Kinfe Ken Redda
Florida A&M University, USA
Redda has studied the design and synthesis of nitrogen heterocycles as anti-inflammatory and anti-cancer agents for more than 28 years. He authored one book, secured eight patents and published his research findings in numerous peer-reviewed and indexed scientific journals. His research has been presented at national and international scientific meetings in USA, Canada, China and many European countries. He is a member of many national scientific associations. Redda is the recipient of numerous awards for outstanding achievements in teaching, research and service and served as a regular and ad hoc reviewer for numerous proposals submitted to the NIH.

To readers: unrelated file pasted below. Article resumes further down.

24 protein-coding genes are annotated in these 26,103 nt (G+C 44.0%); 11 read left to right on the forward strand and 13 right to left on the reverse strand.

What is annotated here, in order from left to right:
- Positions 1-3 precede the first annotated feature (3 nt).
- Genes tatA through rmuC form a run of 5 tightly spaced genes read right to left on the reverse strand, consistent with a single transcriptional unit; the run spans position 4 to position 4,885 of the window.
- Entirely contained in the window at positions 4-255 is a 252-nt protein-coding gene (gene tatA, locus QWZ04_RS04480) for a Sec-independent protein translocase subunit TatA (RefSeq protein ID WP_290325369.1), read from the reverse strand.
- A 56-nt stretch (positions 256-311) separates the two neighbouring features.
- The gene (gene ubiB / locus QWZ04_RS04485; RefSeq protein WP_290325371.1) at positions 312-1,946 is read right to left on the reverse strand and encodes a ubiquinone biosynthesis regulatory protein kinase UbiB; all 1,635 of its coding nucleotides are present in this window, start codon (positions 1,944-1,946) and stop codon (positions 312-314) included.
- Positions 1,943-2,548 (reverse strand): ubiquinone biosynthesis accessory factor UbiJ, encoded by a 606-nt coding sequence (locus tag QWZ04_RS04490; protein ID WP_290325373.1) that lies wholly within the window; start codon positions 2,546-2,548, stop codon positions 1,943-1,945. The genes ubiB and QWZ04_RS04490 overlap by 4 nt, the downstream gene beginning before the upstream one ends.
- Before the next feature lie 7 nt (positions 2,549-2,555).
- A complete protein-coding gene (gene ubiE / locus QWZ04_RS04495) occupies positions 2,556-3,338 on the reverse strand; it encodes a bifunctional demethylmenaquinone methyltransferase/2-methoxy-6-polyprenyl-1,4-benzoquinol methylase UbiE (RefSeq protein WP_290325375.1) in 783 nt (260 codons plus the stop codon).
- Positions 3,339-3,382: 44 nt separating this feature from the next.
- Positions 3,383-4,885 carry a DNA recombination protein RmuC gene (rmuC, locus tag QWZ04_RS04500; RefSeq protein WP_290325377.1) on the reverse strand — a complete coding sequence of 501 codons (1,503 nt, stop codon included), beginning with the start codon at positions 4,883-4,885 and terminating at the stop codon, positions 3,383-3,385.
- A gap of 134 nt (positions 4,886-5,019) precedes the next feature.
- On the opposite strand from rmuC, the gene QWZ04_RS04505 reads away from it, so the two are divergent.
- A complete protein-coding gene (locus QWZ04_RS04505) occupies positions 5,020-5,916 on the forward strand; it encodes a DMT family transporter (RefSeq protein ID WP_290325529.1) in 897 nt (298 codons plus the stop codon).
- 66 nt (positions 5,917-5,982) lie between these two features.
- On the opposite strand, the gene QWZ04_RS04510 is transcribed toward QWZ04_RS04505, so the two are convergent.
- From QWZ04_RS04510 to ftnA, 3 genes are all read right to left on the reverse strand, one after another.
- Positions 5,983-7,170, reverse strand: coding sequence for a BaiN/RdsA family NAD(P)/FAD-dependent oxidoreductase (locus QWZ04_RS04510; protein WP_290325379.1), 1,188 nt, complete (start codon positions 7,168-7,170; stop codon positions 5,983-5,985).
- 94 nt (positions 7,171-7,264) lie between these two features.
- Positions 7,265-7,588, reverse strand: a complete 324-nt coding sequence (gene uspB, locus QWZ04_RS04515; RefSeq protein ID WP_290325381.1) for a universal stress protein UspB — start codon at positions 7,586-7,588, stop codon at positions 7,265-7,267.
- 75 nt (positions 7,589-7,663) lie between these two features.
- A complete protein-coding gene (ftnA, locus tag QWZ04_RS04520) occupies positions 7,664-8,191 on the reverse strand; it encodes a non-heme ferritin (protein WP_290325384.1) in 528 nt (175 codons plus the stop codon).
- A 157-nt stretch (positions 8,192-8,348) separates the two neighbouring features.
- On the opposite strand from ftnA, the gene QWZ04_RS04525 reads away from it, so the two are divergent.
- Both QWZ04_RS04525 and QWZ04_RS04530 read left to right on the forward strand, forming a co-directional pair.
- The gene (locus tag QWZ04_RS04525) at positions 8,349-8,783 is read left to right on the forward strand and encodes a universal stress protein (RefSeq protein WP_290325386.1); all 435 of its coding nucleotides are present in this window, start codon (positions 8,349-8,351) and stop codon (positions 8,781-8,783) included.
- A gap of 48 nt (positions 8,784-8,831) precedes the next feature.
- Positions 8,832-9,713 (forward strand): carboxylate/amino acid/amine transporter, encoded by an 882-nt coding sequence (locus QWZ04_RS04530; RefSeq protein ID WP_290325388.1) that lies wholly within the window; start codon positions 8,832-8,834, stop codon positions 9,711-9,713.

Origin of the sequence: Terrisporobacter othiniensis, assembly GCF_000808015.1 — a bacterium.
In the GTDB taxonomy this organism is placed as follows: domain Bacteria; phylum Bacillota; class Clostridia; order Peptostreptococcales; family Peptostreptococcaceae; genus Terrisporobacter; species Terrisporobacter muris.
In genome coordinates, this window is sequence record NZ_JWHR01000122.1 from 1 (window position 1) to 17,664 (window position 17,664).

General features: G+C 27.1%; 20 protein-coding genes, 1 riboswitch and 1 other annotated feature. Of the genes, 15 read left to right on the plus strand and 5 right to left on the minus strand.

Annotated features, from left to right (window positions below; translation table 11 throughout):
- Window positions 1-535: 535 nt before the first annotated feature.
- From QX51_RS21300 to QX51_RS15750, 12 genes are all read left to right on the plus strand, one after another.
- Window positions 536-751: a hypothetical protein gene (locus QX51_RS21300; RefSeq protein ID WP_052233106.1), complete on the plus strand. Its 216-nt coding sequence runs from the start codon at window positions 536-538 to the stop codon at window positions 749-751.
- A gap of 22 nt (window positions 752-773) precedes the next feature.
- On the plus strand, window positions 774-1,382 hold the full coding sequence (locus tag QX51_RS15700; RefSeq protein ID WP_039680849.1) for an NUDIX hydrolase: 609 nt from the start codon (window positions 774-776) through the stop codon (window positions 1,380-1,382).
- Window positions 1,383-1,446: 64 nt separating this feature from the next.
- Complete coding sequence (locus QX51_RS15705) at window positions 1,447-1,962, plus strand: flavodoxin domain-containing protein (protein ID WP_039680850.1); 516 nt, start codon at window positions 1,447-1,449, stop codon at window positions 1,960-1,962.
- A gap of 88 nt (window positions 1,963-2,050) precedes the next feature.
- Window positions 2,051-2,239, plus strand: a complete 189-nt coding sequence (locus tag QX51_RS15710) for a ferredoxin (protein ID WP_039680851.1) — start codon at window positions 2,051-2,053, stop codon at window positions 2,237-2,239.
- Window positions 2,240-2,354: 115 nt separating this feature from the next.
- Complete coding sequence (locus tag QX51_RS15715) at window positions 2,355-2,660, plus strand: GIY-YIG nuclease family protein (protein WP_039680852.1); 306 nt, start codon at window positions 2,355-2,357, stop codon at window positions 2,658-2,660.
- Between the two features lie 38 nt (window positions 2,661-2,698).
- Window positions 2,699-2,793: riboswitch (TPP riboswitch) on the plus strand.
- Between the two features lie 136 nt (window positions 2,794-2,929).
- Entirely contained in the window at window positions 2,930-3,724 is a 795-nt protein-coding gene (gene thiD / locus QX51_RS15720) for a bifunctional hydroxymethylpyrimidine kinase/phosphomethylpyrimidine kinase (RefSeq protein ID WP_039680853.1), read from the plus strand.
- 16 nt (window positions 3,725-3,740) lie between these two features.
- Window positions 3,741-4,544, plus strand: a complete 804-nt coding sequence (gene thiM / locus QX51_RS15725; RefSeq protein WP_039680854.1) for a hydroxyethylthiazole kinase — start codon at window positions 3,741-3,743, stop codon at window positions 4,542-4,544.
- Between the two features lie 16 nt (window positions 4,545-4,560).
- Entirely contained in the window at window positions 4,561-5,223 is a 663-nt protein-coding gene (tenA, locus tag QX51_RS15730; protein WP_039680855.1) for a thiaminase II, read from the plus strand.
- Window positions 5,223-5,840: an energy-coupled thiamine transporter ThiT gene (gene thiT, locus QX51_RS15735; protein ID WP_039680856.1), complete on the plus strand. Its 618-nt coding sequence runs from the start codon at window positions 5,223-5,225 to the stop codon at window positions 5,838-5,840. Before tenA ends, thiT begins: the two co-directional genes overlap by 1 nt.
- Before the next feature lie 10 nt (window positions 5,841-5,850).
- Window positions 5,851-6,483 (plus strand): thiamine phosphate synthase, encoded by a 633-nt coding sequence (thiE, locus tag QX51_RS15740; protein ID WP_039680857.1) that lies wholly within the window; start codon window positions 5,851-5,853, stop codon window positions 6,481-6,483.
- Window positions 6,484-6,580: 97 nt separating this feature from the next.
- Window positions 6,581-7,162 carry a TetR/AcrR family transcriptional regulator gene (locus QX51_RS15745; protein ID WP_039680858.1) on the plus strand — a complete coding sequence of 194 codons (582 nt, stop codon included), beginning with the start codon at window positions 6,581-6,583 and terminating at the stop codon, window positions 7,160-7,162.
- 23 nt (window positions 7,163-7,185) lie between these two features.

An estimated 232,340 new cases of invasive breast cancer are expected to be diagnosed among women in the US during 2013; about 2,240 new cases are expected in men. An estimated 40,030 breast cancer deaths (39,620 women, 410 men) are expected in 2013. Breast cancer ranks second as a cause of cancer death in women (after lung cancer). Cancer incidence and death rates vary considerably among racial and ethnic groups. African American women have higher death rates from breast cancer than any other racial or ethnic group. The nuclear receptor, estrogen receptor (ER) and progesterone receptor (PR) and their associated steroid hormones are known to play essential roles in the growth of breast tumors, and their status is also employed as diagnostic indicators for endocrine responsiveness and tumor recurrence. A number of substituted tetrahydroisoquinolines (THIQs) have been synthesized following the good activity profile (antiproliferative activity) of the parent compound on human endometrial Ishikawa cell lines. An effort to evaluate effect of various substitutions on the phenyl ring of the THIQs towards activity is undertaken. In this regard, high-quality biological testing results were collected for the 50 newly synthesized compounds. Among them, 26 THIQs reported in this study showed significant activity, better or equal activity on Ishikawa Cell lines than Tamoxifen.